charge in Wayland Village Court.
This case concerns the temporary taking of a dog without a
warrant. Plaintiffs argue that they were injured by being
deprived of due process when their dog was allegedly seized
without warrant or cause.
Assuming the truth of everything the plaintiffs allege, the
temporary taking of Dexter does not rise to the level of a
constitutional deprivation of property. To prevail in a § 1983
action, two elements must be met: (1) defendants' conduct must be
committed by a person acting under color of state law; and (2)
this conduct must deprive a person of "rights, privileges, or
immunities secured by the Constitution or laws of the United
States." Parratt v. Taylor, 451 U.S. 527, 535 (1981). Here,
plaintiffs' claims fail on the second element.
The plaintiffs assert a § 1983 claim based on the Fourth
Amendment, which ensures the "right of the people to be secure in
their persons, houses, papers, and effects, against unreasonable
searches and seizures." United States v. Place, 462 U.S. 696,
700 (1983). "Effects" are defined to include personal property
under Fourth Amendment analysis. See Id. at 705. I will assume,
without deciding that, under New York State law, dogs are
personal property. See, e.g., N.Y. AGRIC. & MKTS. LAW § 109
The seizure of Dexter was not unreasonable and does not raise a
constitutional violation under the Fourth or Fourteenth
Amendments. Breese was acting pursuant to § 118 of New York State's Agriculture and Markets Law when she seized the dog
(Docket #22, ¶ 21). New York State law allows a dog control
officer or police officer to seize any dog because, among other
reasons, it is not licensed, it poses an immediate threat to
public safety, or it is "in violation of any local law or
ordinance relating to the control of dogs. N.Y. AGRIC. & MKTS.
LAW § 118 (Consol. 2004). In addition, New York Public Health Law
§ 2140(7) references a ten-day confinement and observation period
for all dogs that have potentially exposed a person to rabies
because the animal is not actively immunized against rabies at
the time of the bite. Moreover, it is a violation of the "Dog
Control Local Law of the Town of Wayland" for a dog to be at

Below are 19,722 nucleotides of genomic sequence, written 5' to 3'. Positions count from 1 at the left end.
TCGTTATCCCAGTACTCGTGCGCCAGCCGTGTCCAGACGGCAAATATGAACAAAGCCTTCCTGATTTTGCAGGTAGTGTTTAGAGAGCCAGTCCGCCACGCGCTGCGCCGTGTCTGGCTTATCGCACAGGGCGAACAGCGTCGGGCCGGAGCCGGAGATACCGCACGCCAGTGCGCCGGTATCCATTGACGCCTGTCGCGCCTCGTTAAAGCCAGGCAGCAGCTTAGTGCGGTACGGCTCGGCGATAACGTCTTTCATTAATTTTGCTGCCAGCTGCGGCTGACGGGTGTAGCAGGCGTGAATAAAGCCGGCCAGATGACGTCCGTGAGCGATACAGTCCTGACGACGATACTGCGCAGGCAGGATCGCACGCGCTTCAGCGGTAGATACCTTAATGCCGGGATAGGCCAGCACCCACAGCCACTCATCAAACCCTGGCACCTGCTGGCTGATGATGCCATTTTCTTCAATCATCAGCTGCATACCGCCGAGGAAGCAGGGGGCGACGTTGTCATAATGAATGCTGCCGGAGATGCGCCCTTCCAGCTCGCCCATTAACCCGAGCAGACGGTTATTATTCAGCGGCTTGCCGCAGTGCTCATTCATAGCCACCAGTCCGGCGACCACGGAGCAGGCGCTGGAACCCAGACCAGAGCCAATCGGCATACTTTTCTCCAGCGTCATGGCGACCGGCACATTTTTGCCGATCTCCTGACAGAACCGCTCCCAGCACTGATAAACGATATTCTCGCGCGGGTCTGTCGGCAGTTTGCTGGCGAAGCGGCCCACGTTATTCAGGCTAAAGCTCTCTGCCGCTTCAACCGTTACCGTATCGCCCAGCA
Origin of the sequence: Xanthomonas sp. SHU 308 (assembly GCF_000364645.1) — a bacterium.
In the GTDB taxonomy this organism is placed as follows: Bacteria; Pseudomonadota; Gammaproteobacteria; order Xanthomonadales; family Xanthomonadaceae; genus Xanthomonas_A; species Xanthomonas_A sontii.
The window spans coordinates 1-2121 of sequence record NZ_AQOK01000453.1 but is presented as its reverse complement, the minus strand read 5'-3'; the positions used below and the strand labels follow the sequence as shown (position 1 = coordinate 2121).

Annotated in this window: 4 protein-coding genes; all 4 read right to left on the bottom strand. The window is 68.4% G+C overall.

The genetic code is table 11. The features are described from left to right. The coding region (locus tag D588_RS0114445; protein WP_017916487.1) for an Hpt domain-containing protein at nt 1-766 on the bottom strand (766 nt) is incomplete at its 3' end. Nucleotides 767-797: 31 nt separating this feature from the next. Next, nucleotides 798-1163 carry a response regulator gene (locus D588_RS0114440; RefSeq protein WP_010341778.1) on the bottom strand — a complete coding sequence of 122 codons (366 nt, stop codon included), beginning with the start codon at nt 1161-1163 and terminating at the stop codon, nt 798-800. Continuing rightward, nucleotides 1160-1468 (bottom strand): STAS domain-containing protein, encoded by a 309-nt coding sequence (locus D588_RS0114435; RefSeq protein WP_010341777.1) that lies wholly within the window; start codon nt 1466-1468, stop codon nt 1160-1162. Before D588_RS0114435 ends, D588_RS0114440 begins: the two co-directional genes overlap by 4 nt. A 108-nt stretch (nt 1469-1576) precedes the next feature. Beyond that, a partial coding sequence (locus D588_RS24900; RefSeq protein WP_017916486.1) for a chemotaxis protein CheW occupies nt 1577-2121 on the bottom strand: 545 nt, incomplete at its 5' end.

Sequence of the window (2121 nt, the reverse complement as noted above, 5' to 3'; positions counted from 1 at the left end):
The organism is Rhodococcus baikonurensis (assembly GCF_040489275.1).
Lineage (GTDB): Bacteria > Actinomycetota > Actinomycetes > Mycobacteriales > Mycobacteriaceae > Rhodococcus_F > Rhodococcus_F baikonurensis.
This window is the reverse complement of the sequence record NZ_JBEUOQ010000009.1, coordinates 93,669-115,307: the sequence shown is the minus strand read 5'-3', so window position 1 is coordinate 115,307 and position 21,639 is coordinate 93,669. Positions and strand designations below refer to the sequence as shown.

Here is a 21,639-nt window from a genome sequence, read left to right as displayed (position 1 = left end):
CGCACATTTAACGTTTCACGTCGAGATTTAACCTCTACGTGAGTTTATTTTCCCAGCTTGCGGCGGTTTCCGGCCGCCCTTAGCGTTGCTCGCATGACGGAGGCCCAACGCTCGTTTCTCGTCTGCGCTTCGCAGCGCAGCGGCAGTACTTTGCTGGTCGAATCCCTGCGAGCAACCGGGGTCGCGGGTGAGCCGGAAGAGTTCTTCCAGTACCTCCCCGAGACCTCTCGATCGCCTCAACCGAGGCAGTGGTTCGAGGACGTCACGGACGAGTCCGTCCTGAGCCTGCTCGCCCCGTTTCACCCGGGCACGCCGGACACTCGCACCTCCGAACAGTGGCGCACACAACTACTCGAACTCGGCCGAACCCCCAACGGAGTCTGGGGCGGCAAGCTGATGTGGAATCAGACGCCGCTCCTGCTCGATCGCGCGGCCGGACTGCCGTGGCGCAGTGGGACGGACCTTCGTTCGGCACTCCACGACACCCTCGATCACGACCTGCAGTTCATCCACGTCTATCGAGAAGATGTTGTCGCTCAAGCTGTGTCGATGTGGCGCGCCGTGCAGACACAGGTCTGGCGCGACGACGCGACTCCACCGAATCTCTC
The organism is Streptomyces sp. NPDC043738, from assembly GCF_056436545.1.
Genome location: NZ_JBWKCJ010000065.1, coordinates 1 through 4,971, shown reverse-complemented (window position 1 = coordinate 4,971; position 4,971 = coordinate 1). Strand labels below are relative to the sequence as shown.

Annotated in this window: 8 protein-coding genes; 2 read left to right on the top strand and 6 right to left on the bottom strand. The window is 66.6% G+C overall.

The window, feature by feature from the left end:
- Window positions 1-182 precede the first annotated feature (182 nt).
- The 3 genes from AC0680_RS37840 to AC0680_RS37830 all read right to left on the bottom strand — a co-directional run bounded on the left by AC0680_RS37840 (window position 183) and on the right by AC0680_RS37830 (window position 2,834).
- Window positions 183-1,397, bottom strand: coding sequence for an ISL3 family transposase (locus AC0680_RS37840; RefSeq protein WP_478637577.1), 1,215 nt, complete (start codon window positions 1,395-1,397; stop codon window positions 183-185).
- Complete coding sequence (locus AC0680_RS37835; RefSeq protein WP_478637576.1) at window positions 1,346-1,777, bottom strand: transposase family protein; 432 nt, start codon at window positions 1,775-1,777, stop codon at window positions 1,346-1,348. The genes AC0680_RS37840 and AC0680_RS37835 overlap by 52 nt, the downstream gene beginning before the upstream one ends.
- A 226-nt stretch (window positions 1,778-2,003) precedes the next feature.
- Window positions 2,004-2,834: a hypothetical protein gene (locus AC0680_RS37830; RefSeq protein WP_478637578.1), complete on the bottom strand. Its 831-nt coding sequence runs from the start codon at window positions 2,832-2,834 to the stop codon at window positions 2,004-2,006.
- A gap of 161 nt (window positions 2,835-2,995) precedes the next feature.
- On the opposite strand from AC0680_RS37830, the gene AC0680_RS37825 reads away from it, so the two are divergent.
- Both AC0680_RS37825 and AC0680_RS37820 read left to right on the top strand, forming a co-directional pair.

large, chase, or harass any person "in such a manner as
reasonably to cause intimidation or to put such person in
reasonable apprehension of bodily harm or injury." §§ 5(a), (d),
Wayland Local Law No. 1, 1980. Dog control or police officers are
directed to seize any dogs in violation of Wayland Local Law.
Id. at § 7(a).
Breese and Chapman's actions were reasonable and consistent
with state and local law. Dexter was not licensed, had not
received a rabies vaccination, and was suspected of being at
large and biting a child. The undisputed fact that Dexter was not
licensed gave Breese justification alone for seizing him from the
Skinner residence. N.Y. AGRIC. & MKTS. LAW § 118(1)(b) (Consol.
2004). Under Wayland local law and New York State law, the other
allegations against Dexter also serve as justification for a
reasonable seizure. Breese and Chapman acted reasonably to ensure
public safety, and public safety is the stated purpose for both
Wayland and New York State dog control laws. N.Y. AGRIC. & MKTS.
LAW § 106 (Consol. 2004); § 1 Wayland Local Law No. 1, 1980. Once
seized, Dexter was impounded and treated in a manner consistent with § 7 Wayland Local Law No. 1, 1980 and § 118 of
the New York State Agriculture and Markets Law.*fn2
Even if Dexter was seized unreasonably, this deprivation of
property is not unconstitutional. A seizure that is suspect under
the Fourth Amendment occurs when there is "some meaningful
interference with an individual's possessory interests in that
property." United States v. Jacobsen, 466 U.S. 109, 113 (1984).
The temporary taking of Dexter by a duly authorized official,
where the owner knew who was seizing the dog, where the dog was
to be confined, and when the seizure was temporary does not
constitute an unlawful seizure and does not raise a
constitutional violation. See Kostiuk v. Town of Riverhead,
570 F. Supp. 603, 609 (1983). The Skinners knew why Dexter was being
taken, who was taking him, and were advised that he would be
retained only for ten days for observation. (Docket #22).
Therefore, under these circumstances, there was no "meaningful
interference" with a property interest that deserves
constitutional protection. CONCLUSION
Every dog has its day, but this is not Dexter's. Dexter's
seizure and ten-day impoundment is not a violation of § 1983.
Defendants' motion for summary judgment (Docket # 6) is granted,
and the complaint is dismissed.
IT IS SO ORDERED.